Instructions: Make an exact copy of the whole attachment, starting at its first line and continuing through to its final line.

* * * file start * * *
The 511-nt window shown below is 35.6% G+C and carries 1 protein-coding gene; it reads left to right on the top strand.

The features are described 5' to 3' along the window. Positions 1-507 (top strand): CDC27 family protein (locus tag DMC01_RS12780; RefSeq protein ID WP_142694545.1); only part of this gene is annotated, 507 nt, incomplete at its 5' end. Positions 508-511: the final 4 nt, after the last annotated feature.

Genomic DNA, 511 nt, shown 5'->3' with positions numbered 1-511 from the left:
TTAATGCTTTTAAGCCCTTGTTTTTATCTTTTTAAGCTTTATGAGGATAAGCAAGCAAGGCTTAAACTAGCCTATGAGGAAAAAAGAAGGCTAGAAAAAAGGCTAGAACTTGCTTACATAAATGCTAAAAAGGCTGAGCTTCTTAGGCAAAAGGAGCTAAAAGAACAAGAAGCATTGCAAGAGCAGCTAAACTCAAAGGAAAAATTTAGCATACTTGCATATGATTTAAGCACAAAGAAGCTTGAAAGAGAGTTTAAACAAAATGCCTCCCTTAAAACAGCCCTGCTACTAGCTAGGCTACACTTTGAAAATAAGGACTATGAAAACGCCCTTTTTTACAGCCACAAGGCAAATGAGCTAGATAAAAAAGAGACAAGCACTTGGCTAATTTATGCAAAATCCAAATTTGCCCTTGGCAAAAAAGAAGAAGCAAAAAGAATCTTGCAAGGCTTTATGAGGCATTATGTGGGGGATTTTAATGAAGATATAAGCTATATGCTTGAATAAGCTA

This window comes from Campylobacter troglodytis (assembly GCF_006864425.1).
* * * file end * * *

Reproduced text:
The 511-nt window shown below is 35.6% G+C and carries 1 protein-coding gene; it reads left to right on the top strand.

The features are described 5' to 3' along the window. Positions 1-507 (top strand): CDC27 family protein (locus tag DMC01_RS12780; RefSeq protein ID WP_142694545.1); only part of this gene is annotated, 507 nt, incomplete at its 5' end. Positions 508-511: the final 4 nt, after the last annotated feature.

Genomic DNA, 511 nt, shown 5'->3' with positions numbered 1-511 from the left:
TTAATGCTTTTAAGCCCTTGTTTTTATCTTTTTAAGCTTTATGAGGATAAGCAAGCAAGGCTTAAACTAGCCTATGAGGAAAAAAGAAGGCTAGAAAAAAGGCTAGAACTTGCTTACATAAATGCTAAAAAGGCTGAGCTTCTTAGGCAAAAGGAGCTAAAAGAACAAGAAGCATTGCAAGAGCAGCTAAACTCAAAGGAAAAATTTAGCATACTTGCATATGATTTAAGCACAAAGAAGCTTGAAAGAGAGTTTAAACAAAATGCCTCCCTTAAAACAGCCCTGCTACTAGCTAGGCTACACTTTGAAAATAAGGACTATGAAAACGCCCTTTTTTACAGCCACAAGGCAAATGAGCTAGATAAAAAAGAGACAAGCACTTGGCTAATTTATGCAAAATCCAAATTTGCCCTTGGCAAAAAAGAAGAAGCAAAAAGAATCTTGCAAGGCTTTATGAGGCATTATGTGGGGGATTTTAATGAAGATATAAGCTATATGCTTGAATAAGCTA

This window comes from Campylobacter troglodytis (assembly GCF_006864425.1).